You never know what you'll find outdoors!
While strolling along a Springbrook Park trail near Uplands Elementary School, preschooler Penny Cervantes spotted a mysterious cave off in the distance.
In her many walks through the park, guide Sue Thomas hadn't noticed the cave before, so she agreed to check it out. After traversing through the brush, they found a fallen tree covered with ivy, which formed a respite for small animals.
To Thomas, the experience represented one of the objectives of the Friends of Springbrook Park's Preschool Walks — to engender a zest for exploration.
"I didn't think about going back there, but if she's (Penny) adventurous enough to want to do it, I'm always willing to do it," Thomas said.
Friends of Springbrook Park hosted two preschool walks in late September and early October and will host two more next spring. At the walk on Oct. 5, the children used miniature shovels, magnifying glasses, bug containers and other tools to interact with the natural environment.
"They (the children) can put a worm in there (the container) and leaves and take a magnifying glass and study it so they get hands-on experience rather than reading out of a book," Friends of Springbrook Park President Paul Lyons said.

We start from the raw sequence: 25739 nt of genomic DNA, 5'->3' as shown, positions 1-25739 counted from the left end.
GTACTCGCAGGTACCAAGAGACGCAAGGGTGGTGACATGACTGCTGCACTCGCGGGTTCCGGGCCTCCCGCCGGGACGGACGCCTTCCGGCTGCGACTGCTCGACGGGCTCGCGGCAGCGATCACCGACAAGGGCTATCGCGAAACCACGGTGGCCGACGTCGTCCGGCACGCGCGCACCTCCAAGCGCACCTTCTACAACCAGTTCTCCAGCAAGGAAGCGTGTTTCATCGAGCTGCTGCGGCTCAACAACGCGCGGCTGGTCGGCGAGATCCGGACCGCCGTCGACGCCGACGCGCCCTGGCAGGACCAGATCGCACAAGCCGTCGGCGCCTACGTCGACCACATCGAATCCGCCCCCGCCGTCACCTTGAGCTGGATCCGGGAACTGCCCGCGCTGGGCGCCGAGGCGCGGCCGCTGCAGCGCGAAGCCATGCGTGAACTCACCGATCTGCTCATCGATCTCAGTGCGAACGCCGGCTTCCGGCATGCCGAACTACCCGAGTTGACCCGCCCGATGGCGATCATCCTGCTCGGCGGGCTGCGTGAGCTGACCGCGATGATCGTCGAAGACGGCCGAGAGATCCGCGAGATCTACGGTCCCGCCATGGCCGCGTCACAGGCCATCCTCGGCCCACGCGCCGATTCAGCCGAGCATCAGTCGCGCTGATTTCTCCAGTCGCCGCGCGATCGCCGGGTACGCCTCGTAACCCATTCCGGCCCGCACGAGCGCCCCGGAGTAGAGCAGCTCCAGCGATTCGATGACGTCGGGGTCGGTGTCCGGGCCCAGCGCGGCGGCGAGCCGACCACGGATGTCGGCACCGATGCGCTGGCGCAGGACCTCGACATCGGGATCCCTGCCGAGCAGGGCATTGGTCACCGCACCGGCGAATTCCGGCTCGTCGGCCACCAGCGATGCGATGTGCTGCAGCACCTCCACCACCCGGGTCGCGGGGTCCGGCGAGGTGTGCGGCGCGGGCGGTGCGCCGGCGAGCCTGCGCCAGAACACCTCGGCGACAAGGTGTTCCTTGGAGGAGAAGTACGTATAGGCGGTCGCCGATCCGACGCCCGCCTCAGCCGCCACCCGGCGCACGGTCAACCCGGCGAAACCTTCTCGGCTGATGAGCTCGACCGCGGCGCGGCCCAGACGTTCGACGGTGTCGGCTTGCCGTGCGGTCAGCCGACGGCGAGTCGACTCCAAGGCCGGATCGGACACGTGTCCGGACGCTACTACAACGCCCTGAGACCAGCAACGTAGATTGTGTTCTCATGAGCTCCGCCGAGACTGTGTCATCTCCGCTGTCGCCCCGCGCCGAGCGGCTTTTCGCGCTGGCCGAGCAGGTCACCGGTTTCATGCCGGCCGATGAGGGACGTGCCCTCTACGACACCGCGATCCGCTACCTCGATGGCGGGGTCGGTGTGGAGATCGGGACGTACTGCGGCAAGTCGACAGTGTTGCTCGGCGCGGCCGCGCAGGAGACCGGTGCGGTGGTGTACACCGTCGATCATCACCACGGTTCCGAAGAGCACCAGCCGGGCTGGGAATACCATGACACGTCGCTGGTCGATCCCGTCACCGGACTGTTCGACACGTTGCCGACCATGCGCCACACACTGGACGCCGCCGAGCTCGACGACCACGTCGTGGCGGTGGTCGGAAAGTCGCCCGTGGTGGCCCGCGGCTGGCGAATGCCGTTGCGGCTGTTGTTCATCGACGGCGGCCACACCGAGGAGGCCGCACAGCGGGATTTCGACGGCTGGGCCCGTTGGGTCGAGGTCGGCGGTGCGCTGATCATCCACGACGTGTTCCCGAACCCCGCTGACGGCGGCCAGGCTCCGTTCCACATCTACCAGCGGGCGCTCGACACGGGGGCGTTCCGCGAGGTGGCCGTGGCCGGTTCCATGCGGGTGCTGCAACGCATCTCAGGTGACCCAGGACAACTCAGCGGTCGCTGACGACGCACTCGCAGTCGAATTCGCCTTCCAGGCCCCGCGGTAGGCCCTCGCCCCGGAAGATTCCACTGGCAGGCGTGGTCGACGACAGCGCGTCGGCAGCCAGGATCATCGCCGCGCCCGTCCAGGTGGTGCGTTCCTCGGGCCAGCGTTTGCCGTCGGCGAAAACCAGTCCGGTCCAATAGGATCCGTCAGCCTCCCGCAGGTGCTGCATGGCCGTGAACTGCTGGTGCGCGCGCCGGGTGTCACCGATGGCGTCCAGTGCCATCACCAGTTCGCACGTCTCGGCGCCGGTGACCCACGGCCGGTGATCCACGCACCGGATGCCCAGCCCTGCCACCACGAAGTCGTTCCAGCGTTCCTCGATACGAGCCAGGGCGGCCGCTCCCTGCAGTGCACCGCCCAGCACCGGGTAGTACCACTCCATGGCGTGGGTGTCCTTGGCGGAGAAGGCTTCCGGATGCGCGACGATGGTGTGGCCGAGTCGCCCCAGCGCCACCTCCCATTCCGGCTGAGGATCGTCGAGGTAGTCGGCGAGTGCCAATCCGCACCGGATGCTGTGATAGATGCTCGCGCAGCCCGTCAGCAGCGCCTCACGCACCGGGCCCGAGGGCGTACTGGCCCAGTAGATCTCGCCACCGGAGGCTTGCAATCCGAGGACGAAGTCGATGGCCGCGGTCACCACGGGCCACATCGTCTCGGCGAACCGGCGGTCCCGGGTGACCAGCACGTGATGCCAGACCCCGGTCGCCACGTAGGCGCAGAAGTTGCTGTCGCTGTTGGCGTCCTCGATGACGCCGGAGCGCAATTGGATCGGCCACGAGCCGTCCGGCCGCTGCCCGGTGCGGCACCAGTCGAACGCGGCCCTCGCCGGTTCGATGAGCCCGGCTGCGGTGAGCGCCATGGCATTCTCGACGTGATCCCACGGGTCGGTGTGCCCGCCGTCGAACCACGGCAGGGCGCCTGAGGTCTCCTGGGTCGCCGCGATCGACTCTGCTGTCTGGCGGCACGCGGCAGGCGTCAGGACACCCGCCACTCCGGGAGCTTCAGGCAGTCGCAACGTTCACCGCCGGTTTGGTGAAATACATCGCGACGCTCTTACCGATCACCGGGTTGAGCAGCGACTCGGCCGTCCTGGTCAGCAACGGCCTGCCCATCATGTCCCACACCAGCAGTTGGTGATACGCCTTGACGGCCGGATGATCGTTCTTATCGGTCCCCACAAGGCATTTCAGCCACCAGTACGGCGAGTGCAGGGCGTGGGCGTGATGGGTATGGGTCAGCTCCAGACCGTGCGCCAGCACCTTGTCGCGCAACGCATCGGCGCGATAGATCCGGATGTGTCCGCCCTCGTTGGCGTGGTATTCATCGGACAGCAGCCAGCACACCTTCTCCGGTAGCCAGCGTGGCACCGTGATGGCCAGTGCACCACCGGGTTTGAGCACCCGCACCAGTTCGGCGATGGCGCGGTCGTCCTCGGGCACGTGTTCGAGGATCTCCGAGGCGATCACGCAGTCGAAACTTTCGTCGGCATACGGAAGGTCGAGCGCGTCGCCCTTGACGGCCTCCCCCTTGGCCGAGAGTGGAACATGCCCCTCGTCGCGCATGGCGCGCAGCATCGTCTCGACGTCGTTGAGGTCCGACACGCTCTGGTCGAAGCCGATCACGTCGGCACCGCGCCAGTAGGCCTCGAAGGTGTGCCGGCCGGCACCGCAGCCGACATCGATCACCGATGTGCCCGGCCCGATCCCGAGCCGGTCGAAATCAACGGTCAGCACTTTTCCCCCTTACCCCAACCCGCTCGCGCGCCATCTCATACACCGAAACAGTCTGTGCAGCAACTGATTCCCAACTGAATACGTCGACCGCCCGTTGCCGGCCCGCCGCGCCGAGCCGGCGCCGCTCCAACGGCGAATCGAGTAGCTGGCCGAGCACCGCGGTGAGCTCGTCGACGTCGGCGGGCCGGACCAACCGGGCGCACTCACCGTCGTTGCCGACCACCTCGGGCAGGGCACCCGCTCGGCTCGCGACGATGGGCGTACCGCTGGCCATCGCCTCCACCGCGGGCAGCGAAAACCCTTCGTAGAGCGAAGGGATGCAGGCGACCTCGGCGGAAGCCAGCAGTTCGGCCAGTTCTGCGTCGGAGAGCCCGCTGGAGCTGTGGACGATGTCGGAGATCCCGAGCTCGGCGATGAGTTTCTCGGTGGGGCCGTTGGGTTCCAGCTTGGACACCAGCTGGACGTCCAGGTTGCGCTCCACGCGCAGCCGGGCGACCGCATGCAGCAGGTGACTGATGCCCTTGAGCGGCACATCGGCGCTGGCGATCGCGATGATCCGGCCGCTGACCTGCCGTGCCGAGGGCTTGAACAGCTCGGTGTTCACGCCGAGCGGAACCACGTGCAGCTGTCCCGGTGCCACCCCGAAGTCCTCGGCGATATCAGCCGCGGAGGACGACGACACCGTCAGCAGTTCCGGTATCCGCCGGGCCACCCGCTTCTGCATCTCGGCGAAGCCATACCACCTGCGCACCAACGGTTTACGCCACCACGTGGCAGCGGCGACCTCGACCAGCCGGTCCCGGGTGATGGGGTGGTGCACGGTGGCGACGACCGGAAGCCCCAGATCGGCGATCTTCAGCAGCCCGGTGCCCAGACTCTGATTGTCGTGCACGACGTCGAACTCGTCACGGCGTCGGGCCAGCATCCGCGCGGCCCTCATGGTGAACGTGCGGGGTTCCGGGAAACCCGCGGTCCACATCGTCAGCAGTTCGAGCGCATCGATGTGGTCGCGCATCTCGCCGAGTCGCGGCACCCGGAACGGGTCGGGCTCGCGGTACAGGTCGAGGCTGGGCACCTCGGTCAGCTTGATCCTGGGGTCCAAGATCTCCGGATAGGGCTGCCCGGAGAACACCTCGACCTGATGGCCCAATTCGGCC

Thomas, who was an environmental educator for Portland Public Schools for 30 years, caters the lesson plan to the seasons, the weather and spontaneity. For instance, during the walk on Oct. 5, the group found a slug and examined it through a magnifying glass and also checked out a few spider webs. The previous week, they found a variety of berries and squirrels.
"You never know what you're going to find when you come," Thomas said.
However, Thomas almost always discusses the connection between flowers, seeds and plants and the difference between evergreen and deciduous trees. The theme of the October walk was "We Fall Down," and Thomas taught the children about falling leaves during autumn. The children also dug underground with shovels.
"That's (digging) part of the exploring. I think what we're promoting in the behavior of the kids is to explore," Thomas said. "In order to explore, you have to go underneath the ground, because there's a whole world underneath. You have to go into the moss on the tree trunks and up into the canopy."
About 25 children showed up for the walk in late September, but Penny was accompanied only by her sister Lucy Cervantes and Reina Santiago during the Oct. 5 walk.
"Rain is a deterrent, no question about it," Lyons said.
But despite the low turnout, even Thomas learned something that day.
"I'm going to go home and look for all the animals that I would expect to find here (in the cave made out of ivy and tree roots) and find out what might hang out in that protected area," Thomas said. "That's the amazing part. You think after 30 years I would have known it all, but I don't. And so these kids can help me learn something new just by their enthusiasm and curiosity."